The picture is blurry, sorry.  My number was my birthday backwards. That could only be a positive sign, right?

Sunday, September 30, 2012

School Lunches in Korea

This blog posting has been brought to you by:

Blogcrastination - noun.

The act or habit of, putting off or delaying blog posts.

Ex. She dearly loved to blog, yet her blogcrastination led to very sparse posting indeed.

definition “borrowed” from http://leeskoreablog.blogspot.kr/ 


Onward to the subject of this blog.  Think school meals in America are rough?  Try Korea.  Yes, if you are Korean, or a foreigner living in Korea, this food seems quite normal and causes zero (or mostly zero in the case of foreigners) apprehension.  However, I thought this would be great for all you teachers and parents that read this.  Threaten your kids with this menu and see what happens!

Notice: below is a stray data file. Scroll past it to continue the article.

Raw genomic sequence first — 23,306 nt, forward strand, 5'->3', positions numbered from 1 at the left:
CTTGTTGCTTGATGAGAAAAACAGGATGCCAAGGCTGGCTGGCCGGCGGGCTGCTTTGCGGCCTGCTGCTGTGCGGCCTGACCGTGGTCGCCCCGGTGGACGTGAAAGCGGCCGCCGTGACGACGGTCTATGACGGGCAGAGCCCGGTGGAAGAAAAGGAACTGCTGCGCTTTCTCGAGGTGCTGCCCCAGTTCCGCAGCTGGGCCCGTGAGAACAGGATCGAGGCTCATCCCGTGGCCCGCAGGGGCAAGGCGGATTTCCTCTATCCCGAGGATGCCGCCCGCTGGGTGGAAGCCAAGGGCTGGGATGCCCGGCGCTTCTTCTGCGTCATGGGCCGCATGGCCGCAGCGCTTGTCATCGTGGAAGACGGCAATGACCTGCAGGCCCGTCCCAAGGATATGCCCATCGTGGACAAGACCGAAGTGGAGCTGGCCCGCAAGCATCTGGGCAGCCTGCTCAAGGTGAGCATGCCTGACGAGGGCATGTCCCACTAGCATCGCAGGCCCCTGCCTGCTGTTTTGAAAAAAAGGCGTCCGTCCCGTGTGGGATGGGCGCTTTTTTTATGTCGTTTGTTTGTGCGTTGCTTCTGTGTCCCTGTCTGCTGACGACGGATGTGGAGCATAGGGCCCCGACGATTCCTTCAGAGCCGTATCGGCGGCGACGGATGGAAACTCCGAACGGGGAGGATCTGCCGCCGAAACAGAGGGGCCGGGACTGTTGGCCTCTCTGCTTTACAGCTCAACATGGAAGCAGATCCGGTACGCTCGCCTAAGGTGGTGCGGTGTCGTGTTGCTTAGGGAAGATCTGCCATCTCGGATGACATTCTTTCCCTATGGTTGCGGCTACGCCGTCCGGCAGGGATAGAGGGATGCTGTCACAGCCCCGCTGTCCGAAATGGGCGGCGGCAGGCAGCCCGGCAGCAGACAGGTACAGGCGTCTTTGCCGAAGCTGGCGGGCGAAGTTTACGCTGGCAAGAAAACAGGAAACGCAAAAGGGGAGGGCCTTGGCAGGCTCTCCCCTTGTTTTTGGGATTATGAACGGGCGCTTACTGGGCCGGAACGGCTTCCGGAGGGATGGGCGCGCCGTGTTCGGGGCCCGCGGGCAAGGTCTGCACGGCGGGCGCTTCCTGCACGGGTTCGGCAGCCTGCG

Saturday, September 8, 2012

E.T. & Teddy Bears

I lasted almost two full years but it appears that I’ve now almost completely fallen off the blog bandwagon.  My apologies.   I’ve been super busy studying for the GRE, running 10k’s, and planning and plotting.  I have photographic proof for those that don’t believe me about the running thing. If I wasn’t the one doing it, I wouldn’t believe me either.

Last weekend was rough.  I signed up for a 7k leisure walk with the Daejeon Walking Federation Saturday night.  It was a nice walk by the river with a few friends and a few hundred Koreans.  I did this with the goal of “loosening my muscles” for the 10k race the next day.  It was a great time until I had to wake up at 5am, still having shooting pains in my feet from the night before.  This was not my best idea but I survived. As I always do. I need to buy new shoes.